Wayne Bridge went to three major tournaments with England and won the same number of trophies with Chelsea, but even still, he never felt like a champion.
Under the surface was a man desperately lacking self-belief, alongside more visible problems such as injuries and fierce competition for places.
Like Anton Ferdinand, his career has unfairly become synonymous with John Terry, and what should’ve been a dream job sometimes felt more like a hardship.
Sitting down with talkSPORT for our series, After The Lights Go Out, Bridge opens up on the mental issues he faced during his playing career, which he only recently overcame thanks to a reality TV show.
“I went on a show called SAS: Who Dares Wins, and my wife noticed a change in me straight away,” he said.
“I was more focused that I want to do something. I’ve had my own issues, 100%, and I feel like I’m at peace now.
“But I went on that show when I was 38, and I learnt so much about myself.
“I knew I had insecurities and self-confidence issues, but nobody else really knew about it.
“I learnt to talk more and become more open, but I probably learnt to like myself a bit more.
“After football I said no to a lot of opportunities, mainly because I wasn’t comfortable in my own skin.
“After SAS, I liked myself a little bit more. If you don’t like me, that’ll probably hurt me a little bit because that’s who I am, but I definitely like myself more.”
Bridge had all the makings of a Chelsea legend when he netted a late winner for the Blues at Arsenal in the quarter-final of the 2003/04 Champions League campaign, and nobody expected his career to peak there.
But the arrival of Jose Mourinho at Stamford Bridge the following year changed things for Bridge, as did a serious ankle injury in 2005.
He stayed at Chelsea until 2009, but never regained his place in the team following the arrival of Ashley Cole in 2006.
And the former left-back admits his relationship with Mourinho was difficult at times.
He said: “I remember having an argument with him in training because he was digging me out all the time and I ended up turning around and saying, ‘What’s your problem?’
“I think he tries to get something out of you and get a reaction, but my head just went.
“It was constant, I knew in myself it was alright, but he didn’t like it, it was unneeded and constant and I was pushed to the side a bit.”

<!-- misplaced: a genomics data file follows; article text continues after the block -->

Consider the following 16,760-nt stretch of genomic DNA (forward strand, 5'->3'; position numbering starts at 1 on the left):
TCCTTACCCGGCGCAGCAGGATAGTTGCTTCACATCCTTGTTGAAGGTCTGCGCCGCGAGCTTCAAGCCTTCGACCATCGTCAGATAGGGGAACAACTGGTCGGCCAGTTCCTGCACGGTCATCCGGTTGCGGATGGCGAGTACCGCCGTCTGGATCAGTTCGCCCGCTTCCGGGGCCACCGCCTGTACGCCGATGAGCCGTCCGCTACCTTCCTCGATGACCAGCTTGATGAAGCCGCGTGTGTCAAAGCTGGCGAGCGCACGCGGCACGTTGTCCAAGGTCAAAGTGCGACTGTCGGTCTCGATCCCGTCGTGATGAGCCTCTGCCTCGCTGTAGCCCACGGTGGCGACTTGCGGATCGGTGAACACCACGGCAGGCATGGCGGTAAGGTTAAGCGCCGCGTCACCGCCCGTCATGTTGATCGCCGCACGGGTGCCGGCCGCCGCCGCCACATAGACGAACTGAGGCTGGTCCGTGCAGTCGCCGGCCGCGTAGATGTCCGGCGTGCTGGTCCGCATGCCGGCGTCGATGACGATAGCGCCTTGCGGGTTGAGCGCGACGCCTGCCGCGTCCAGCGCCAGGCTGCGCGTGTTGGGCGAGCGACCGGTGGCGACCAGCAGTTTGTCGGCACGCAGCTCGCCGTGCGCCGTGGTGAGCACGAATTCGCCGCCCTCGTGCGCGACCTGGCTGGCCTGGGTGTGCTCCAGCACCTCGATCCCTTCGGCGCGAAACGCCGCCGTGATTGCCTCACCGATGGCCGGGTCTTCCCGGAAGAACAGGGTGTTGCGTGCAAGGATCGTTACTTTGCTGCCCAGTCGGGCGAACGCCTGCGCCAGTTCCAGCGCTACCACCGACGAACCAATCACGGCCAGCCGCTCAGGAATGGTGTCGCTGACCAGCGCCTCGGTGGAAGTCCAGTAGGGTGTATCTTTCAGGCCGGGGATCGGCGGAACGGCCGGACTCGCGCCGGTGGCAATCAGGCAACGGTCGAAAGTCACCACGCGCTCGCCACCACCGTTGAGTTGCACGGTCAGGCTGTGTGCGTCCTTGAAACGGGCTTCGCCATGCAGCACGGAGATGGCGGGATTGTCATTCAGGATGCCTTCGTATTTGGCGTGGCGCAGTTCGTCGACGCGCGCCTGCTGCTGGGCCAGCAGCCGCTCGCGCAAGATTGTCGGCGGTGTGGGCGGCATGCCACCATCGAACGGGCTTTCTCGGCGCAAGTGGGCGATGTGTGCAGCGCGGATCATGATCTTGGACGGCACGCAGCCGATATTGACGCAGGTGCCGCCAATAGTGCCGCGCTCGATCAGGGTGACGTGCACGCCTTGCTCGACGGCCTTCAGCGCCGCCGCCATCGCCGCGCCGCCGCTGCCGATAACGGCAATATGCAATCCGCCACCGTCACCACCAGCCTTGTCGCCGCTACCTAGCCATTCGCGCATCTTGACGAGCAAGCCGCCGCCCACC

“I turned a corner with him. He is a great manager, he was great for the team and training was amazing.
“Even afterwards, when I’ve had injuries, he would have me in at the training ground for treatment, asking me if I wanted to work and coach the kids. He was really good with me.
“As much as he was hard on me, and I felt it was unnecessary at the time, he’s also been really good to me.”
Bridge was unlucky that his peak years coincided with those of Ashley Cole, both for club and country.
He was all too aware that whenever selected for England, it was only as cover for Cole, something which he struggled to cope with alongside pre-existing confidence issues.
“The most I’ve been homesick was going away with England to World Cups and European Championships,” he added.
“I was never playing, Ashley Cole was always going to play. I’ve come on for seven minutes against Argentina at a World Cup, but for me that’s nothing.
“I really struggled being at the England camp, I’d speak to my mum and dad and friends, and I hated it in the end.
“I wasn’t confident and I was surrounded by confident people, going to training thinking I was never going to play and I just didn’t enjoy it.
“I don’t want to sound ungrateful, that I didn’t like playing for my country, but I found it hard to go back to my room on my own and the head space that I used to go to wasn’t good.”
With a fresh outlook on life, Bridge’s main passion is his family: his wife Frankie, and his three kids Jayden, Parker and Carter.
It’s part of the reason why he doesn’t really want to go into coaching.
“The only reason I would do it is for money,” he said. “I’ve had the best part of it: train for a couple of hours, go home, chill out, play a game.
“I’d become frustrated if I was a coach, because I’d want to be out there doing it. I couldn’t be a manager, I wouldn’t mind being an assistant.
“I always think should I do it? Then I think of the hours they do and how they’re away from the family all the time. Being at home so much, I’ve come to love that again.”
Presented by Steve Harmison and Leon McKenzie, ‘After The Lights Go Out’ focuses on the struggles of professional athletes after their retirement from sport – and the third episode features Wayne Bridge this Sunday at 9.30pm on talkSPORT
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